To store the frequency component, on TI 83/84 plus, you will need to use ALPHA z, while on the TI 89 you can just use the z button:

10 * 2ND i STO> (ALPHA) z

to store the values. Then, to calculate the first value,

( <ALPHA> z * <ALPHA> l ) / ( <ALPHA> z * <ALPHA> l + <ALPHA> r )

Once you get the result, if you want to calculate the value for a different frequency, simply type

100 * <2ND> i <STO>> <ALPHA> z

then use the arrow buttons to go back up to where you performed the previous symbolic calculation, ENTER it to duplicate it, then ENTER it again to calculate.

Constant of Angle Conversion

If you are doing several complex calculations on an 83/84 and the angles you are given are in degrees, you may want to store a constant for the conversion to radians so you do not have to type in "* pi / 180" every time. You could just put in

pi / 180 <STO>> X

and then when you need to write a complex number in Euler form, you could multiply the angle in degrees by X; for instance, to get 6<30 degrees, you could write

6*e^(i*30*X)

You can choose any letter, obviously, but X is easy to get from the X,T,\Theta,n button on the 83/84.

Statics Functions

TI-83/84

Not as many built-in functions for vectors / matrices. See http://www.tc3.edu/instruct/sbrown/ti83/vecprod.htm for a program that will help with cross products.

TI-89

Vectors in General

Vectors may be entered surrounded by [ ]. That is, for some vector \vec{r}:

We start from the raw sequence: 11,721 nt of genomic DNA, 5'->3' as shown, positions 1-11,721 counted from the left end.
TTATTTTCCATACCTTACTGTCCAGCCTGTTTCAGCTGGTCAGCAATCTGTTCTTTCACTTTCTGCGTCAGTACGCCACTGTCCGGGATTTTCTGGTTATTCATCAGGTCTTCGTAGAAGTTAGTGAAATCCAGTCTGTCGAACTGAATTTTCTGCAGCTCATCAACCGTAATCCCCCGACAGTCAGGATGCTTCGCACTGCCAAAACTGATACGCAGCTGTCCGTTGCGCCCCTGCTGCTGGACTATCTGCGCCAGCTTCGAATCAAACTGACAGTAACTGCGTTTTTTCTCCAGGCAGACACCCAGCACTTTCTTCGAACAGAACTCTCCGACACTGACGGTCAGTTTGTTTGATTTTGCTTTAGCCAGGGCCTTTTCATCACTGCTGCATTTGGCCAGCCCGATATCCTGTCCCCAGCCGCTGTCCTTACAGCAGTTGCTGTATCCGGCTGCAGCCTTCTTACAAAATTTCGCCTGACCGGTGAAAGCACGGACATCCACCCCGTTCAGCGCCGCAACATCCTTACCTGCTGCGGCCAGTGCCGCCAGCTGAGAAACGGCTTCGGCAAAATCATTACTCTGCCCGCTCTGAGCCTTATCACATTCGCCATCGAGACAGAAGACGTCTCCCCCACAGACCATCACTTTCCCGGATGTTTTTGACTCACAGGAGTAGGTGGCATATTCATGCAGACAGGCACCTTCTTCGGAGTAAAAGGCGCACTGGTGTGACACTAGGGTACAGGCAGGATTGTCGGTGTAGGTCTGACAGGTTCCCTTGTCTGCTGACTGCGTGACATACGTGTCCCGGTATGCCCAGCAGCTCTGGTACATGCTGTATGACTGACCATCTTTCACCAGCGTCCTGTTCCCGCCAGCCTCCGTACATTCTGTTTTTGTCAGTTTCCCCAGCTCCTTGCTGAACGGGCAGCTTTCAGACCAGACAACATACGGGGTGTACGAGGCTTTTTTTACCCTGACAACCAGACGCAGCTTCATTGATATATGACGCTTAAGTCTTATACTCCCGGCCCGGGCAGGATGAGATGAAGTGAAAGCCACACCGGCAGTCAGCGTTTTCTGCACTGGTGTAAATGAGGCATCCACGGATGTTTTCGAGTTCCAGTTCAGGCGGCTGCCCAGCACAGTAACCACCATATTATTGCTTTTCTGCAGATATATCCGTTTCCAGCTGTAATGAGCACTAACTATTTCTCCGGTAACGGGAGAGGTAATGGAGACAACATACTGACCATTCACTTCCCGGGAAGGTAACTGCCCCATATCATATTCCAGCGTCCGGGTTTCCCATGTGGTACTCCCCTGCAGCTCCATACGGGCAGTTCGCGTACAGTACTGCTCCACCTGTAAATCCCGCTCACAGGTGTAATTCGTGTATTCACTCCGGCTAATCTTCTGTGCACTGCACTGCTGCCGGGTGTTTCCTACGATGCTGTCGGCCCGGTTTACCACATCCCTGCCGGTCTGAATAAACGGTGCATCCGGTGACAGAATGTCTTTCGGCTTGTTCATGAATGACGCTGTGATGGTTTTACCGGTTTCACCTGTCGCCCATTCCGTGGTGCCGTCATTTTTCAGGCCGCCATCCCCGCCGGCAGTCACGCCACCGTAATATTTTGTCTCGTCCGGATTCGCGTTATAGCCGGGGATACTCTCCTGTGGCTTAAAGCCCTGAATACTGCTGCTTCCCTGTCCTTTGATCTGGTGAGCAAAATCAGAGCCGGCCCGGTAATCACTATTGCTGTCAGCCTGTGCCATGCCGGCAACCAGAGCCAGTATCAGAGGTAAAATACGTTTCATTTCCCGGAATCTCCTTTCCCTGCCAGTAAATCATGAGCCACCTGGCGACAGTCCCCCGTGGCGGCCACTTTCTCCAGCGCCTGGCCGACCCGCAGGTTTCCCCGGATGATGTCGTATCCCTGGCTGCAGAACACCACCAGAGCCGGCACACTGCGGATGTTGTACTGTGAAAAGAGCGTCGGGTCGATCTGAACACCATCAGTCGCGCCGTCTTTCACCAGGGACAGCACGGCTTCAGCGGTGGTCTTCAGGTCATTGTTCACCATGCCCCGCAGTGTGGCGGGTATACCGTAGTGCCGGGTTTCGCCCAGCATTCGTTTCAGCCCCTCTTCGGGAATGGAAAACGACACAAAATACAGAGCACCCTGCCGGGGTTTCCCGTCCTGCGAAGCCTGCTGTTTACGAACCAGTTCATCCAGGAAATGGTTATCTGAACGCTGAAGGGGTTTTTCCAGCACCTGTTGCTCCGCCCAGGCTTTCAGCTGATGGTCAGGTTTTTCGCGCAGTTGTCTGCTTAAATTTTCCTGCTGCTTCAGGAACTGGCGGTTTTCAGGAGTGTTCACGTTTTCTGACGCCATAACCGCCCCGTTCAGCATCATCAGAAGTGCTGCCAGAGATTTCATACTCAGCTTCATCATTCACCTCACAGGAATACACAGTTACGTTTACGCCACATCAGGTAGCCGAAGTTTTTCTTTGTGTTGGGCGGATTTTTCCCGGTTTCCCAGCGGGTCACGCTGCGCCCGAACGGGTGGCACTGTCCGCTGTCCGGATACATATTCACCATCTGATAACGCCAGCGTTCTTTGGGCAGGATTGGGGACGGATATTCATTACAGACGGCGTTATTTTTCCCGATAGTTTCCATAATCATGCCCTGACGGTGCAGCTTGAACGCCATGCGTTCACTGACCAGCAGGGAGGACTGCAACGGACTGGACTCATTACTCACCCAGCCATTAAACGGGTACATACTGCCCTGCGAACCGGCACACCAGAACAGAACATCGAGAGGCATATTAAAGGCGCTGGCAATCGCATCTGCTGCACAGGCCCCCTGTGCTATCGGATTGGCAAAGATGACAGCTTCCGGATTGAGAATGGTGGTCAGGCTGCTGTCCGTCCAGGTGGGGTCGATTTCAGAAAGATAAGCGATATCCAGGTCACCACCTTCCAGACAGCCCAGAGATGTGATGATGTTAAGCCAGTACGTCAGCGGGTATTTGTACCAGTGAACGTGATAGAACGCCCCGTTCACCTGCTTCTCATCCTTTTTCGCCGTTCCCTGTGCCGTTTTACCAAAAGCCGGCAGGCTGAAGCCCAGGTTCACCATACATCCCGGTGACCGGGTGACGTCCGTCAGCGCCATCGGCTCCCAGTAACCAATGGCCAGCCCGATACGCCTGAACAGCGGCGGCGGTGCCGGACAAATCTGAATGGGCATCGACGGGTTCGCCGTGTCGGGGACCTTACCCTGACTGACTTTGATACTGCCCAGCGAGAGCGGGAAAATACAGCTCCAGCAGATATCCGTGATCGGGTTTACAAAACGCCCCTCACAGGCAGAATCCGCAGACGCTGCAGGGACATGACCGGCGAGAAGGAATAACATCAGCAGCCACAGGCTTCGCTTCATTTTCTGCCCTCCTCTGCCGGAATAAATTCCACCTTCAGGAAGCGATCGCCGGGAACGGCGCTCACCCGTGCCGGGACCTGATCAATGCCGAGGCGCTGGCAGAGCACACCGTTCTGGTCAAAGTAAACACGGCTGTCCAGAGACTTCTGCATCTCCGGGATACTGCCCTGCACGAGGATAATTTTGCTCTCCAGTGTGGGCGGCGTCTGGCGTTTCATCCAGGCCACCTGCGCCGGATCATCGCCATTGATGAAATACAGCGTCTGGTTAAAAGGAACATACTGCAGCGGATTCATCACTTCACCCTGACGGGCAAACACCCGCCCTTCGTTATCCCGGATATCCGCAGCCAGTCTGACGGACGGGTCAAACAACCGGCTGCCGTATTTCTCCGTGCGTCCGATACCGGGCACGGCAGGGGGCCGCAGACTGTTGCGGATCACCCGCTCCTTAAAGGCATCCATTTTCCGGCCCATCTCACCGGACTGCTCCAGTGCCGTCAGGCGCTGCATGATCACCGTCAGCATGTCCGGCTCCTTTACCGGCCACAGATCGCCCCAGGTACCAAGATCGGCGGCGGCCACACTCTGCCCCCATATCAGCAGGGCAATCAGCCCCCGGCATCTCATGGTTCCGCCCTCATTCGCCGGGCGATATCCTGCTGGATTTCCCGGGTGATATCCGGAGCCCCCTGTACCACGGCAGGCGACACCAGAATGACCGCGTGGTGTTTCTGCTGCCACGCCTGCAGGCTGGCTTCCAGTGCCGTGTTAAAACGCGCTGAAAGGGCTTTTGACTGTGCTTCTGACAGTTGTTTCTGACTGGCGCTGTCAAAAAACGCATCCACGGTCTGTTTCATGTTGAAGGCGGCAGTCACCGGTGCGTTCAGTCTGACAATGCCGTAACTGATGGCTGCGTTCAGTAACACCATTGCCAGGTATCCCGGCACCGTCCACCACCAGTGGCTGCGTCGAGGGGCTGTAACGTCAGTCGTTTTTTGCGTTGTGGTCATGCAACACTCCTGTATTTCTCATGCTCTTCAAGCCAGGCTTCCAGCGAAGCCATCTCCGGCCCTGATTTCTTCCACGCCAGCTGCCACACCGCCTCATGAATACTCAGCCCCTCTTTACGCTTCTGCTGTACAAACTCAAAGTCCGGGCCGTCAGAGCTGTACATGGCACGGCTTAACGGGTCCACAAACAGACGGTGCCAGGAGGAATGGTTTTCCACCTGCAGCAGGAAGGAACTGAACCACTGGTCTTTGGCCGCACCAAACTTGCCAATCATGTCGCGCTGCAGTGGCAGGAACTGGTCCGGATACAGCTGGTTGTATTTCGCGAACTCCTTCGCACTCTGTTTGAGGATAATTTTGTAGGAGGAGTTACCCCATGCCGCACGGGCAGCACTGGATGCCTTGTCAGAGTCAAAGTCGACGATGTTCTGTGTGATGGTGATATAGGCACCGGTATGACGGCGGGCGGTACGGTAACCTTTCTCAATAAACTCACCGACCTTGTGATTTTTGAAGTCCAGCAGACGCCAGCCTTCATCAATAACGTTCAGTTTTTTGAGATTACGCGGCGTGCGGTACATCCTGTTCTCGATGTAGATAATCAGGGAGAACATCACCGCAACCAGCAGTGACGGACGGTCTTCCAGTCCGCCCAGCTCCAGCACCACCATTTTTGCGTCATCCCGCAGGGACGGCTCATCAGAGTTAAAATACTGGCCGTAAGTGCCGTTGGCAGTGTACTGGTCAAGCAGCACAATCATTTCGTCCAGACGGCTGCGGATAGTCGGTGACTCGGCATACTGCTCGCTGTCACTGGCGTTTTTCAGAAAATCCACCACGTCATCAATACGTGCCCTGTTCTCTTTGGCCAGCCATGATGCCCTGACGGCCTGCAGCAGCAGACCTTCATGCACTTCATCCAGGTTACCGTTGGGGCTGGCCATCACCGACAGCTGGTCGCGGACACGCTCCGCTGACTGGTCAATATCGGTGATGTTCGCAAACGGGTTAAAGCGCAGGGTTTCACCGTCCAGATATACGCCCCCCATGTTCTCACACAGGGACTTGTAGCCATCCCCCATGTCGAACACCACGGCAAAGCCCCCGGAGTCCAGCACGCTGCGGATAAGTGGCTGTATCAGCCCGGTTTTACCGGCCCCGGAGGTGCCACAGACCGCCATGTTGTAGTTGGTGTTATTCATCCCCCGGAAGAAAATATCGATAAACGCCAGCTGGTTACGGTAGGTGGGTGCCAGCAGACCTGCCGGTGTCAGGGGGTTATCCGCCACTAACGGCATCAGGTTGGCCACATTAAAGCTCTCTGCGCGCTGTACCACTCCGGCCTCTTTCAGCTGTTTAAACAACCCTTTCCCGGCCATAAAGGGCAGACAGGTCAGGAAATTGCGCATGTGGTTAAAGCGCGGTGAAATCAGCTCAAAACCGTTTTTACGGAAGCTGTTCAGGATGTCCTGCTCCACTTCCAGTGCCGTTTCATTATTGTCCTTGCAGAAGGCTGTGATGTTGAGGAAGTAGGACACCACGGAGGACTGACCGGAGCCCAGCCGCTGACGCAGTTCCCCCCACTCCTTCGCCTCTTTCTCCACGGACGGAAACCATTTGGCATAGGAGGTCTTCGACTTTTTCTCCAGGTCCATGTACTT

\begin{align}
\vec{r}&=r_x\hat{\imath}+r_y\hat{\jmath}+r_z\hat{k}
\end{align}

say,


\begin{align}
\vec{r}&=3\hat{\imath}-2\hat{\jmath}+6\hat{k}
\end{align}

the TI version of the vector would be:

[3, -2, 6]

Note that the result will actually be surrounded by two sets of square brackets, representing a matrix. Be sure to use the unary negative operator (-) versus the binary subtraction operator - at the start of negative entries.

Dot and Cross Products

Unit Directions

  • To find the unit direction for a vector, use
    • <2nd>--<5>MATH--<4>Matrix--L:Vector ops--<1>unitV()

Coordinate Angles

  • To find the coordinate angles of a vector, you should first get the unit direction vector. Then, you must turn the unit direction vector into a list before taking the arccos of the list. Lists are surrounded by {} instead of []. To convert a vector to a list, use
    • <2nd>--<5>MATH--<3>List--F:mat->list()
      and put the desired matrix in as the argument; the result will be surrounded by {}. You can then apply the arccos to the list and get all three coordinate direction angles at once!

Questions

Post your questions by editing the discussion page of this article. Edit the page, then scroll to the bottom and add a question by putting in the characters *{{Q}}, followed by your question and finally your signature (with four tildes, i.e. ~~~~). Using the {{Q}} will automatically put the page in the category of pages with questions - other editors hoping to help out can then go to that category page to see where the questions are. See the page for Template:Q for details and examples.

External Links

References